This is my third Drupal specific camp having attended Baltimore’s Drupal Camp and Washington D.C.’s DrupalGovCon. The Chattanooga Drupal Users Group (CHADUG), headed up by Lee Walker of Code Journeyman, meets monthly. Meeting other Drupal users and hearing their stories, particularly how Drupal changed their career lives, has been eye opening and encouraging. [Read more…]
Having worked as a trainer and educator for a large part of my professional and volunteer life, I can say, with 100 percent certainty, that we all need a little training now and then.
It’s all to do with the training: you can do a lot if you’re properly trained. -Queen Elizabeth II
I need somebody
(Help) not just anybody
(Help) you know I need someone
Welcome to your first day of Spring term 2019. Before you even refill your coffee cup, you notice there are some changes needed on your departmental web site that just have to be fixed. Right. Now.
You could use some help from the UTC Web Team but aren’t sure how to contact them other than calling one of the team members and hoping their voicemail isn’t full or to find out they left the country and haven’t returned from break.
As this will be the last post before Winter Break and the end of 2018, let’s take a look back over the last several months. Pour yourself a virtual toddy, throw a log on the fire and reflect on what has been accomplished.
Website Refresh: We have refreshed content, revitalized pages and transformed sites across the student-facing galaxy this fall. By the time you read this, these pages will be showing off their fresh new look and feel: [Read more…]
In order to form a more perfect website, the UTC web team and colleagues from across campus, including the Library and Information Technology, will be participating in a series of training workshops.
Lee Walker, a local Drupal expert with Code Journeymen, kicks off the workshops this week, Dec. 10-14. Lee’s workshops are intended for those with technical skill sets and who will be supporting the Drupal content migration and managing the system and coding environments.
It’s called Scope Creep. It happens when someone says ‘we need a new dishwasher’ and seven months later, after walls have been removed, new cabinets have been set in place and new appliances hooked up, that you realize the $900 dishwasher cost way more and took a lot more time. Classic scope creep!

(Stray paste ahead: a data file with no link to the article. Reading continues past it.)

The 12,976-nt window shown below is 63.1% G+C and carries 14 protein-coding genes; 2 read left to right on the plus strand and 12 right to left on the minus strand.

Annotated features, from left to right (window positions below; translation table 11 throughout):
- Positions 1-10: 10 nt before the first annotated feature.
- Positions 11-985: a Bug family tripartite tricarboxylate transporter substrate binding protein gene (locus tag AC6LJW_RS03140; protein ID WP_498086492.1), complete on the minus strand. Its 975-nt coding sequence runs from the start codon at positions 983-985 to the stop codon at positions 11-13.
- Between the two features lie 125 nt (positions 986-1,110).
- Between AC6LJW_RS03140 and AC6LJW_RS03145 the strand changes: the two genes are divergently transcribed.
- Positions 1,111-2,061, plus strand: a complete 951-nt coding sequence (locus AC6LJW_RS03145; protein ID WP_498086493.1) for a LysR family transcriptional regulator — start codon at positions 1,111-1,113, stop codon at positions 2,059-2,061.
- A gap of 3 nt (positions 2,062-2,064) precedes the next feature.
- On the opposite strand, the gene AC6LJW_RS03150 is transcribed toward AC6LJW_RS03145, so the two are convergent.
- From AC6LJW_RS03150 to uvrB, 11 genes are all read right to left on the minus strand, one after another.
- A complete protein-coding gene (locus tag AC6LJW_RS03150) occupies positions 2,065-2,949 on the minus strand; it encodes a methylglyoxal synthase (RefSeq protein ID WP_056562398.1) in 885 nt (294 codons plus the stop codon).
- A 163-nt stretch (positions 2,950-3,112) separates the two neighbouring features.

Most project managers recognize scope creep is happening when someone says, ‘Well, while we’re doing this anyway, let’s <fill in the blank>.’
Time to assess progress and celebrate accomplishments! I started working with the UTC Communications and Marketing team in mid-September to provide project management for the Drupal migration. As projects often layout, a few other tasks have crept into the initial plan, but I’d like everyone to recognize what has been accomplished in summary form:
Birds definitely do it. Bees and educated fleas might do it.
I can surely state that data definitely…migrates. In that old song the metaphor referred more to falling in love than moving software and data around, but the concept of migration applies. Software and data don’t fly south for the winter, but they can fly to another location and those in information technology refer to this as a ‘migration.’
Hope is not a plan.
I hope it doesn’t rain today, but I plan to take my umbrella just in case.
At the heart of project management is a hope or dream that, whatever the outcome, it will be positive and timely. The larger the project (dictated by number of people involved, amount of time needed to complete the project or general complexity of achieving the project goal), the more “project management” is needed.
Millions of projects are undertaken each year with little more than the final goal in mind. Many of those will reach the goal with little more than an Excel spreadsheet of tasks and a person with the drive to see the mission accomplished.